Genetic study of the Wolf Volcano tortoises
For more information contact:
Washington Tapia Aguilera, Proceso de Conservación y Desarrollo Sustentable
+593 (0)5 252 6189 Ext.227, email@example.com
Wolf Volcano is the highest in the Islands, its height is about 1,700 m above sea level.
The tortoise population of Wolf Volcano is a different case in the Galapagos. According to historical records, pirates and whalers who visited the Islands in past centuries used the low areas of this volcano as a collection site for tortoises caught on the different islands. These tortoises were kept alive to use the meat later, thus mixing different species in that area.
In December 2008, a group of geneticists, technicians, and Park Rangers covered the area inhabited by giant tortoises on the Wolf Volcano, on Isabela Island.
After eleven days, the expedition collected blood samples from 1,663 giant tortoises from the Wolf Volcano population.
Having samples from almost the total estimated population of tortoises from this volcano will allow the determination of their genetic reality. Previously, genetic testing performed on individuals of this population revealed the existence of hybrid tortoises. Some had genes belonging to Geochelone becki, the species from Wolf Volcano, and genes belonging to Geochelone abigdoni from Pinta Island (Lonesome George). Others had G. becki (Wolf Volcano) genes and genes belonging to Geochelone elephantopus, from Floreana Island, which has been extinct since the last century.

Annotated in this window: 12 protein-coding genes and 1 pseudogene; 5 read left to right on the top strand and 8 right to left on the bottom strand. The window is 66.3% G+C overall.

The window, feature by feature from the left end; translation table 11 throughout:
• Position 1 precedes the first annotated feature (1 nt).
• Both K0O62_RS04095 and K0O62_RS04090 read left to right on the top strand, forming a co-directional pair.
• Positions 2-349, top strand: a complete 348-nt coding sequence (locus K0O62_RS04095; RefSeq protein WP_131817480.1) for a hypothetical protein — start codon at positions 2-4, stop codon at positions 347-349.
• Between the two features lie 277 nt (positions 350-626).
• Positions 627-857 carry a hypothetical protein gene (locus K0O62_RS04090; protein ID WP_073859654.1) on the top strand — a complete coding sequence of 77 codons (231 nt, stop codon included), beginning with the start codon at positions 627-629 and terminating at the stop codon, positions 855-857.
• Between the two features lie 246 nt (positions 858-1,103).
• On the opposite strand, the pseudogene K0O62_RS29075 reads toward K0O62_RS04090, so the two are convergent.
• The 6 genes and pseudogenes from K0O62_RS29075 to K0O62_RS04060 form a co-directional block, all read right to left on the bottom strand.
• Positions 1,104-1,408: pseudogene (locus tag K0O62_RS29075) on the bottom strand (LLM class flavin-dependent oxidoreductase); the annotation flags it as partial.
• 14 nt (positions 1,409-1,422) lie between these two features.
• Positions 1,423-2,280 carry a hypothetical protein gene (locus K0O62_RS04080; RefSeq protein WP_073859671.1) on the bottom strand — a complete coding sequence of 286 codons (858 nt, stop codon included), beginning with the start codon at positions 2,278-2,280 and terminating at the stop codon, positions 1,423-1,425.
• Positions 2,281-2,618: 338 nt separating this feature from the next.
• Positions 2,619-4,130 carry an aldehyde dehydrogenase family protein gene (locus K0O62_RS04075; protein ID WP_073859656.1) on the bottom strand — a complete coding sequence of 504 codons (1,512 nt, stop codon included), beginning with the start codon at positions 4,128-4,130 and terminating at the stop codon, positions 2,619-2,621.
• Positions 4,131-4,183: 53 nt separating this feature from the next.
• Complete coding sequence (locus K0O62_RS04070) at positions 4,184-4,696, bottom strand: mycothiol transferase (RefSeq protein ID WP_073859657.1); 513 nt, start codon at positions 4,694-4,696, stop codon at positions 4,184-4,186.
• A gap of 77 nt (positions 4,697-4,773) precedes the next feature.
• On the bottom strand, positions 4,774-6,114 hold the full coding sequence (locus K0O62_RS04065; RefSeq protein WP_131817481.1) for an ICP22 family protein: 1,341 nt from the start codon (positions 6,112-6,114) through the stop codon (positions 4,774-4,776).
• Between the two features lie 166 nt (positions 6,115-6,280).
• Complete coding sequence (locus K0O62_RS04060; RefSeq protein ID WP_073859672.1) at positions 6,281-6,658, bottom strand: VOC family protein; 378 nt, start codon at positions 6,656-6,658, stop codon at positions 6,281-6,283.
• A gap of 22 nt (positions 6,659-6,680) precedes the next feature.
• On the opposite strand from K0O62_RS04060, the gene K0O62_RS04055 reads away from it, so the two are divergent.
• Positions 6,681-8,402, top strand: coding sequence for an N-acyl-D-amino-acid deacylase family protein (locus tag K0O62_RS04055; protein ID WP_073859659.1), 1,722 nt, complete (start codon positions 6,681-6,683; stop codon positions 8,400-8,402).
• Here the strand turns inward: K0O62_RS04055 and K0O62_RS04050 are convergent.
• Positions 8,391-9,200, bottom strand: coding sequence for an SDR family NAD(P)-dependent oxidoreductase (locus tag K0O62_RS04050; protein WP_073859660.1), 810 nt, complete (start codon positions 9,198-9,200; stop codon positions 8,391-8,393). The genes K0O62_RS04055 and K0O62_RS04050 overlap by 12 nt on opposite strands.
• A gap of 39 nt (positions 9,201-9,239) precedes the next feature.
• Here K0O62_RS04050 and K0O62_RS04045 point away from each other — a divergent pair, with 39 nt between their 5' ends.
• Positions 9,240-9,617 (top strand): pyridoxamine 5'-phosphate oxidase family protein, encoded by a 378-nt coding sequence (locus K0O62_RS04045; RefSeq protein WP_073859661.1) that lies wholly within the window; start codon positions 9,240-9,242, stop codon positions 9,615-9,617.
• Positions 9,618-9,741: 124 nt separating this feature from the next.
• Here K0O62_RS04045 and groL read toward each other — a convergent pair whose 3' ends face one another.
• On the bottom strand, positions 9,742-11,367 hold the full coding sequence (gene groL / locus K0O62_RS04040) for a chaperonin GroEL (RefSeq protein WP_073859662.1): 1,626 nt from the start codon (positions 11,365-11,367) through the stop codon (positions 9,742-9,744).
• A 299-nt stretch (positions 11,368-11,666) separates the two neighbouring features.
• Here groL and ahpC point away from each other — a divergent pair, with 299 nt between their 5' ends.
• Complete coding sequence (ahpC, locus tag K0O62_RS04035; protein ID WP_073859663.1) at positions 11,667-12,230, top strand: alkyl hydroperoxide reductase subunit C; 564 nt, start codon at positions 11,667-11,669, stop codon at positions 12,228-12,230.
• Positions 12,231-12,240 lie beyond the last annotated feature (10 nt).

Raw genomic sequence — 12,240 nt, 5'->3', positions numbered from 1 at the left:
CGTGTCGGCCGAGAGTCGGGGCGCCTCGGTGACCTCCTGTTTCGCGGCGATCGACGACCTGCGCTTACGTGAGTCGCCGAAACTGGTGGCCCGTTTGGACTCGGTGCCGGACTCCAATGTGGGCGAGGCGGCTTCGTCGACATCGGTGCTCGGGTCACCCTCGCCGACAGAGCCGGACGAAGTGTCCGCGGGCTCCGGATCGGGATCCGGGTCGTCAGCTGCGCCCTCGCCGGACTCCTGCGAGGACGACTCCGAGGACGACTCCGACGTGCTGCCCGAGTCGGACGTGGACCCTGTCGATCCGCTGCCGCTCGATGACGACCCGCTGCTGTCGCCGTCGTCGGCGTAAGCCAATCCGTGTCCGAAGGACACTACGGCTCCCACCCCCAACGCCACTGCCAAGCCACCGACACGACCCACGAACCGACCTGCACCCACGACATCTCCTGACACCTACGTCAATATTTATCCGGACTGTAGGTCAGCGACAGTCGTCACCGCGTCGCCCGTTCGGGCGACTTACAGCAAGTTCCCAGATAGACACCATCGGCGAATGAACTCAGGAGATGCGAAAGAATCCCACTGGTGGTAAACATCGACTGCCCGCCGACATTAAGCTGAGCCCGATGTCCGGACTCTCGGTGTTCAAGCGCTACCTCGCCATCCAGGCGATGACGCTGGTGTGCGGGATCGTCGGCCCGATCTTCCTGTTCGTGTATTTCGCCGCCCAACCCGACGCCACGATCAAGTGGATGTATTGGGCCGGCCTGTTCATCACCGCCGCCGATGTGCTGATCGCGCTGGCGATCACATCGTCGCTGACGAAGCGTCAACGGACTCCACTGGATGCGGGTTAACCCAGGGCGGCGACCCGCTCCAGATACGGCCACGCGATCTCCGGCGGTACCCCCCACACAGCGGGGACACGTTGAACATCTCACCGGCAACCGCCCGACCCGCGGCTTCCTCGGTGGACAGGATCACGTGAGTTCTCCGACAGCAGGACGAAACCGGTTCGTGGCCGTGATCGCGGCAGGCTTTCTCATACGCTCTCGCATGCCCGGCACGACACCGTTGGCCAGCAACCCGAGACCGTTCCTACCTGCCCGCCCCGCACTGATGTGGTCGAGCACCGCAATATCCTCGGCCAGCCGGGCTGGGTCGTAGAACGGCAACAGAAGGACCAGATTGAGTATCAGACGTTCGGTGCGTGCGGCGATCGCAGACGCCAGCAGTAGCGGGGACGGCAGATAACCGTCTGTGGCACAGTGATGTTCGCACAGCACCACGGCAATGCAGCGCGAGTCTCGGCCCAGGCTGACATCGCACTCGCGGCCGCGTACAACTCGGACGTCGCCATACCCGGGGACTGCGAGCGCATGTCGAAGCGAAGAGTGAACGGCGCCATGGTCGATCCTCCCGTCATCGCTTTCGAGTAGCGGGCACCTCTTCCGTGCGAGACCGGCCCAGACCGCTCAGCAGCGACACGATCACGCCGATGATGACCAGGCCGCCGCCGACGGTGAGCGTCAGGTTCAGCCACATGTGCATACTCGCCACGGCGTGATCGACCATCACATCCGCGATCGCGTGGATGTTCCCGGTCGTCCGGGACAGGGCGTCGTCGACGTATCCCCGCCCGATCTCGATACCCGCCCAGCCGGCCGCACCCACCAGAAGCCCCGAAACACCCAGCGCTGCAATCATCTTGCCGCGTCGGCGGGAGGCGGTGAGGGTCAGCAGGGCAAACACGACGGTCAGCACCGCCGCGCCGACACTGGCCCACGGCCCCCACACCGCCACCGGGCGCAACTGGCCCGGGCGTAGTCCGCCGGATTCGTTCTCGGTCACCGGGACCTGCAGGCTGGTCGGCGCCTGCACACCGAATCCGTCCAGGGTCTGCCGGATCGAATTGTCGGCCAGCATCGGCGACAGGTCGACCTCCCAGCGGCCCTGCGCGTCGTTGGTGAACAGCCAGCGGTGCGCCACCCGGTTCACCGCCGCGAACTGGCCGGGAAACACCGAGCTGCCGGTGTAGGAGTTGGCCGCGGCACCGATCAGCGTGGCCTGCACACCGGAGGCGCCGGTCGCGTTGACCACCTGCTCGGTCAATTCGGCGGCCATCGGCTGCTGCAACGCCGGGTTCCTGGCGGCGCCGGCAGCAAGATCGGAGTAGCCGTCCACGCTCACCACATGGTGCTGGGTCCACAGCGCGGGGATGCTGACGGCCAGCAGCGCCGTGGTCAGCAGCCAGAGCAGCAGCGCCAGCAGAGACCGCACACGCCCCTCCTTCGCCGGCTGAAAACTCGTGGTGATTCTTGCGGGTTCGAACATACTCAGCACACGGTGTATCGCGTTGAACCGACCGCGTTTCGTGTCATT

Finding more hybrid individuals of the Pinta species would increase the chance to save this species from extinction. It has been proven that by breeding different species of Galapagos tortoises, fertile eggs can be obtained and these hybrids are able to reproduce once they reach sexual maturity.
||This work will reveal the genetic reality of the tortoise population of Wolf Volcano and will answer the question of whether or not there are tortoises with genes from Pinta, Floreana, and other islands. "
At this time, the Directorate of the Galapagos National Park is working in collaboration with Yale University in the United States to raise the funds required to complete the genetic analyses of the samples. The results will probably be obtained by the end of April.
This is a project led by the Galapagos National Park in close collaboration with Yale University, where the majority of the geneticists come from, as well as Syracuse University and other organizations that provided resources and staff for the expedition.
The genetic configuration of the Wolf Volcano tortoises may contain more than one surprise.
This work will reveal the genetic reality of the tortoise population of Wolf Volcano and will answer the question of whether or not there are tortoises with genes from Pinta, Floreana, and other islands.
This program has counted on the support of:
Yale University is one of the most renowned universities in the United States worldwide. The Department of Ecology and Evolutionary Biology supported this Program.